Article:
A GUIDE TO: EMPLOYMENT (WORKING IN PORTUGAL)
??? The big question ???
After the question of “What amount can I live on per month in Portugal?” the next question most people ask me is “How difficult is it to get a job in Portugal?” so I have decided to write a basic post on Employment in Portugal.
Salaries and the national minimum wage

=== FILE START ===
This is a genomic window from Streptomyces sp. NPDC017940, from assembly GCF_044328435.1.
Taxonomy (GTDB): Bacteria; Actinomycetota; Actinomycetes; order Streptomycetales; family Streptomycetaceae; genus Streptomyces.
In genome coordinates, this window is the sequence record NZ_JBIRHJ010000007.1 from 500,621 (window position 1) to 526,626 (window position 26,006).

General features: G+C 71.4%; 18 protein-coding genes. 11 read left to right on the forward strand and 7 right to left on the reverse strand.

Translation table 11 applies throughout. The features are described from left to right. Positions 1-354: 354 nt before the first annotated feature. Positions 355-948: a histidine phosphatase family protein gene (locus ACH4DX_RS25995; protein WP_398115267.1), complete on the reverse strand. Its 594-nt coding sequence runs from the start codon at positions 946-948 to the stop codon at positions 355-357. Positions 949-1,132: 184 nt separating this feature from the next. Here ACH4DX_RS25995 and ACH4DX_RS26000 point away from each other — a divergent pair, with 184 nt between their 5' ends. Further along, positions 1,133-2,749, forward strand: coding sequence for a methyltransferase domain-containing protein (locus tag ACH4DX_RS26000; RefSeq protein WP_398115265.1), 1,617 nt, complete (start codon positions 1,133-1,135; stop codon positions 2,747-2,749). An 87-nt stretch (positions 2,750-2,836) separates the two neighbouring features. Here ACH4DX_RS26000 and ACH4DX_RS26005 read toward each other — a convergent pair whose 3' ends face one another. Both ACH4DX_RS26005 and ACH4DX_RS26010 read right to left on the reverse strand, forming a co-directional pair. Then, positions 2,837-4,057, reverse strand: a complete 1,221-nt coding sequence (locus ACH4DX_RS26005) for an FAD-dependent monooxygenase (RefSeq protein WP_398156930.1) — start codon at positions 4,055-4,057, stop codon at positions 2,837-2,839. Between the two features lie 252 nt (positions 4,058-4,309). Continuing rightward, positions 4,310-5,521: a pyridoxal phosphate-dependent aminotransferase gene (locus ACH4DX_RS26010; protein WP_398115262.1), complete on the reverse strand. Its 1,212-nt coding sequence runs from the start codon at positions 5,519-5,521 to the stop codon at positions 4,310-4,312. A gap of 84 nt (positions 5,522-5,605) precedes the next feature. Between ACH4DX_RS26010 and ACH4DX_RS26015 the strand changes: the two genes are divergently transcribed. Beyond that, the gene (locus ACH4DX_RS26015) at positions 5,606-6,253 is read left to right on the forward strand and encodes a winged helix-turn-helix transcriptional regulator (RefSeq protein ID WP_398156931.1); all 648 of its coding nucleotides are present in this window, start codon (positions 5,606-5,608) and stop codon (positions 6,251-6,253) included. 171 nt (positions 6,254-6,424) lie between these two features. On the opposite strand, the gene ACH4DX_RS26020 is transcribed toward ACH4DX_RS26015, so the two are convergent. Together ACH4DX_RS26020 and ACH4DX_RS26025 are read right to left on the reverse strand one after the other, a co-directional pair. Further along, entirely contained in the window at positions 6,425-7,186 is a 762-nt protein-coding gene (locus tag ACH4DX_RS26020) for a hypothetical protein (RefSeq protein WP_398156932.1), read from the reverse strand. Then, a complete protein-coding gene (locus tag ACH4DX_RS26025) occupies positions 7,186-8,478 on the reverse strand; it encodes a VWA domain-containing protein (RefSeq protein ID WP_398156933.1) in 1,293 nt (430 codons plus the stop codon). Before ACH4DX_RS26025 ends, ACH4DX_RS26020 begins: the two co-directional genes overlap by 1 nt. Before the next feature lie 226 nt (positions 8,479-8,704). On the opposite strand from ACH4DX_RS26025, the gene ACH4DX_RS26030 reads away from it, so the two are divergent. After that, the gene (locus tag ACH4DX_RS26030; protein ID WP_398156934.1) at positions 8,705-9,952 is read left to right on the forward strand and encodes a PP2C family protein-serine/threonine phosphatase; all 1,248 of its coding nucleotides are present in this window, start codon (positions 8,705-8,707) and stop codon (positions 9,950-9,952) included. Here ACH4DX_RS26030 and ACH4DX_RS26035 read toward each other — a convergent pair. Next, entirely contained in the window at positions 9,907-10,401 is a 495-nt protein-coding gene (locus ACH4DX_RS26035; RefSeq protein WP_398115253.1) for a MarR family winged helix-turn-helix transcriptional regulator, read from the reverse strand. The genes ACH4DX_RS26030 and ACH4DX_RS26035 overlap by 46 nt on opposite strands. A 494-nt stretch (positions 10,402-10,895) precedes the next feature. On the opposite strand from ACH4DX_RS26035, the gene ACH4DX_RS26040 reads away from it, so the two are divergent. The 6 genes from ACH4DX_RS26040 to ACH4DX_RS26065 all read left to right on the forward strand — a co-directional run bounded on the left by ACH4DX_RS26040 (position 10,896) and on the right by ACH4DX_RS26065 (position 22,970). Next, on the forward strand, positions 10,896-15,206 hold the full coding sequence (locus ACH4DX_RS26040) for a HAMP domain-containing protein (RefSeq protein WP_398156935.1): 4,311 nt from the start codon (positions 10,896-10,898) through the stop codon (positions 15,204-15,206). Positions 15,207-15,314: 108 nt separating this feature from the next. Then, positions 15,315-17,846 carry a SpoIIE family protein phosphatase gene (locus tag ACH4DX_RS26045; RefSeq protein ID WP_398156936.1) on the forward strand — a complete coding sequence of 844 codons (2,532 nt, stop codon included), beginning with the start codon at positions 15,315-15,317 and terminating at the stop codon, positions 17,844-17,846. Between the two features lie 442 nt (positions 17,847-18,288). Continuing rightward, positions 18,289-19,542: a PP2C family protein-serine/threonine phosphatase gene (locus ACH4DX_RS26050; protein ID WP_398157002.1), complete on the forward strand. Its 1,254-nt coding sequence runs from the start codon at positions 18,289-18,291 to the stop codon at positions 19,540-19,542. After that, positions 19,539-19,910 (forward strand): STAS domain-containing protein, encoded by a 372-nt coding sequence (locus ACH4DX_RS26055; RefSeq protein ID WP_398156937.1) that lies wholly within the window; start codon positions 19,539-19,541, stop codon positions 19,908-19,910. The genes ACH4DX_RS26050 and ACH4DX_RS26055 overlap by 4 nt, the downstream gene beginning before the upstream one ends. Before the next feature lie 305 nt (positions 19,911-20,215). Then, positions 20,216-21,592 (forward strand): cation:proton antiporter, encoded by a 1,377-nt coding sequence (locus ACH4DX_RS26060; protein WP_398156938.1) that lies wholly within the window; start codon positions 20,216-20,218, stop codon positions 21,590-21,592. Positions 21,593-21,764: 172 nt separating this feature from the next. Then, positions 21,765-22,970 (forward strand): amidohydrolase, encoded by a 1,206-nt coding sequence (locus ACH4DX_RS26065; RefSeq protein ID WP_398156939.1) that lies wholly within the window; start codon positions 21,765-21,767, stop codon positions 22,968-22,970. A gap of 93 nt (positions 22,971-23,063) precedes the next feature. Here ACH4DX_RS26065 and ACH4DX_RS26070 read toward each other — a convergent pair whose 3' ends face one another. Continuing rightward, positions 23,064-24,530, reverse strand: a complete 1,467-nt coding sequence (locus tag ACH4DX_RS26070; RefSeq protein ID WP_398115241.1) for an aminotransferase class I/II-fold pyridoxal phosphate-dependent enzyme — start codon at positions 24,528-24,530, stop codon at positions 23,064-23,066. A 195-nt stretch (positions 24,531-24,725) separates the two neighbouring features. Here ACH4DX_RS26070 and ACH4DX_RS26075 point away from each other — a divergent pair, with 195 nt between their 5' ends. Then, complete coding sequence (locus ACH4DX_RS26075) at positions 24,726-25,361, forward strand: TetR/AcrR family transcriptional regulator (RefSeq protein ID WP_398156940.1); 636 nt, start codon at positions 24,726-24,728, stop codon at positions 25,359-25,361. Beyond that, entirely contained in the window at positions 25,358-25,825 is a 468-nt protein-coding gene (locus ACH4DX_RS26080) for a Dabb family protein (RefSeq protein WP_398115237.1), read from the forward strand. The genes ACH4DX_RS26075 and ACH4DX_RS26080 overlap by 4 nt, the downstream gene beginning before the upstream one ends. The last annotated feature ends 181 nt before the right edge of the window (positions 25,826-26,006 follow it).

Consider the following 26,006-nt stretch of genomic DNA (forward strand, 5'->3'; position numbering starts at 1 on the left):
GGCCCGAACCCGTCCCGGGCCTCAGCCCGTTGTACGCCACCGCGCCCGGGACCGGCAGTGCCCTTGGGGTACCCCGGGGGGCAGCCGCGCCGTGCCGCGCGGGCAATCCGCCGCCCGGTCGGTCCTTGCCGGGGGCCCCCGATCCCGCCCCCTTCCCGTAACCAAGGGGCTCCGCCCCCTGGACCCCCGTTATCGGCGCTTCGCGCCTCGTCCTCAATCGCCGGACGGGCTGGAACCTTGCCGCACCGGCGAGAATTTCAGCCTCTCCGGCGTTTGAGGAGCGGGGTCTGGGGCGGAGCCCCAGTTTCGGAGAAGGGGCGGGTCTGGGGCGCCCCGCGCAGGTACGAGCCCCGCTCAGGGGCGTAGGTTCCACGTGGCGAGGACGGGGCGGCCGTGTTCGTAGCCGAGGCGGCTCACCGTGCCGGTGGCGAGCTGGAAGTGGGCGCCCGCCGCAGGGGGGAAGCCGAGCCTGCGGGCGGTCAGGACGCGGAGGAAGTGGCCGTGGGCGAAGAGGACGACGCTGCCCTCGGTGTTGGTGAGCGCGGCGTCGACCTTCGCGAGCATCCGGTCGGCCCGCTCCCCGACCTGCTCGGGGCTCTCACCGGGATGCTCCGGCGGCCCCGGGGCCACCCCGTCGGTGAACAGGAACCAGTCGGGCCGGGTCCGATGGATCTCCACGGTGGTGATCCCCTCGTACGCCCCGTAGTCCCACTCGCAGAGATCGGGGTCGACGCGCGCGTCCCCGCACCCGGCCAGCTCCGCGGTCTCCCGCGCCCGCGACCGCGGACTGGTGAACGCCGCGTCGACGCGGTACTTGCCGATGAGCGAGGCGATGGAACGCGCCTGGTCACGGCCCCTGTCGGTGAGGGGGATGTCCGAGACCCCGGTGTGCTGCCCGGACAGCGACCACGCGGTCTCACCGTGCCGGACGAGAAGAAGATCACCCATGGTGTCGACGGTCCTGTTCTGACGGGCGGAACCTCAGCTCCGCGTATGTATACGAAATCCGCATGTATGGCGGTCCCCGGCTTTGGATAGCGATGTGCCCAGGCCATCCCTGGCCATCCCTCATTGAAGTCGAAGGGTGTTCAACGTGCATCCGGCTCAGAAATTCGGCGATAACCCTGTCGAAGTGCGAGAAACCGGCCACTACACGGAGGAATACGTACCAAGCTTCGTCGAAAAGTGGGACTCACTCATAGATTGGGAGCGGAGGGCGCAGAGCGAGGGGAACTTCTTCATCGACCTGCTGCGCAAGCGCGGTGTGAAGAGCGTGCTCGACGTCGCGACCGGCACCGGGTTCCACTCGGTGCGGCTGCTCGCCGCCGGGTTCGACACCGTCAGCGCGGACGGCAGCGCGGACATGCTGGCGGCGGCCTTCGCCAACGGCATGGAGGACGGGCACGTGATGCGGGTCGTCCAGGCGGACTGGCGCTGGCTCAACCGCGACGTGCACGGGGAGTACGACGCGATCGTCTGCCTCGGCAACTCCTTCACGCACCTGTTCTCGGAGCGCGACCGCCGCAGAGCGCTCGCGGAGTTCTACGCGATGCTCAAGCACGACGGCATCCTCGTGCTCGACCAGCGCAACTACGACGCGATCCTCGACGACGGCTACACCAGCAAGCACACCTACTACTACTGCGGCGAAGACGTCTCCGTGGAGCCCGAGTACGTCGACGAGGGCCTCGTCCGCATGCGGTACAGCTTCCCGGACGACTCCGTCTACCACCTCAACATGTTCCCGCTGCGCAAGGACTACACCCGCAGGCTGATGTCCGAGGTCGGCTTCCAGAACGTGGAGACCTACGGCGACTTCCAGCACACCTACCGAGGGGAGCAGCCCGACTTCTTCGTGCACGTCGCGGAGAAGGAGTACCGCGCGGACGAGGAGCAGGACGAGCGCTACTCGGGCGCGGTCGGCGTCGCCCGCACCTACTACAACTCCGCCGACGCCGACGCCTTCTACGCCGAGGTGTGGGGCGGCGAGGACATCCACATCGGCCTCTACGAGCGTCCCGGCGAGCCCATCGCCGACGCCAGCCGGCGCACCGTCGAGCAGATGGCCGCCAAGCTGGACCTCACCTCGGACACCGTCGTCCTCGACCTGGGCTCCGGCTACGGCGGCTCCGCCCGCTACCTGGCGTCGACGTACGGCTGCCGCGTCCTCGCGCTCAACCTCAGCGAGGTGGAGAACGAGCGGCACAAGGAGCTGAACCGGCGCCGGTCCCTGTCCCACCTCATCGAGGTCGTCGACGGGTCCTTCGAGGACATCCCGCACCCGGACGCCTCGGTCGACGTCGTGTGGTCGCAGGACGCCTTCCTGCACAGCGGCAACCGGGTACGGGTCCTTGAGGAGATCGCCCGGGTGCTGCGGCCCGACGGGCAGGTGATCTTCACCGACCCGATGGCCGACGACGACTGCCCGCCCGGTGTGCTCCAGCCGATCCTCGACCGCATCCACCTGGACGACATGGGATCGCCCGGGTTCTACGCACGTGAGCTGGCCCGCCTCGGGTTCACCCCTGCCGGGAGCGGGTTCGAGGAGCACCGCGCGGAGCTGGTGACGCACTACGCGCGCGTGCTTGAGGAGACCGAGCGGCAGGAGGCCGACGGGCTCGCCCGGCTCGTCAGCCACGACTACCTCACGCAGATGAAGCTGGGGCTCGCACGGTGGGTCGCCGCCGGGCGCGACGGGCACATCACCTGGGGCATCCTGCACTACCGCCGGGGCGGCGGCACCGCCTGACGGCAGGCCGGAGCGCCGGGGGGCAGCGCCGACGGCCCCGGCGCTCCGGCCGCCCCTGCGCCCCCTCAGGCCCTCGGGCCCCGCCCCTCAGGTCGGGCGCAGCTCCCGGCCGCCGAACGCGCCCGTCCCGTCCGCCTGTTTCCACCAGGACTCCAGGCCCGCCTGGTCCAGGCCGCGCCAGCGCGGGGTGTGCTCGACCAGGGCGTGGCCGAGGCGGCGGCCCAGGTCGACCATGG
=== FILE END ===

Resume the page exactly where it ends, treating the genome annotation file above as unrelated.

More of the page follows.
The first important thing to know is that the salary you will earn here in Portugal will most likely be way lower than your your salary from your home country (especially if you live in the U.K). I know a few Portuguese people who have relocated from Portugal to the U.K solely for a higher paid salary (my ex husband being one of them (he is qualified to degree level in Structural Engineering and relocated from Lisbon to Bristol, U.K). Believe me no one would leave this beautiful country behind unless they had a valid reason. The national minimum wage in Portugal is based on a salary per month calculation, as opposed to the salary per hour regulations in countries such as the U.K and is currently just €740.83 per month which equals €8,890 per annum! The average annual salary in Portugal varies by profession, qualifications and years of experience. The cost of living is cheaper than the U.K and other countries so you have to explore your full expenditure. I have a post detailing all our monthly outgoings – monthly budget, if your interested. Just for example a builder or handyman can charge just 75 euros per day plus materials. A Plumber and Electrician can charge as little as €10-15 per hour. This can be a shock to some who are used to much higher salaries.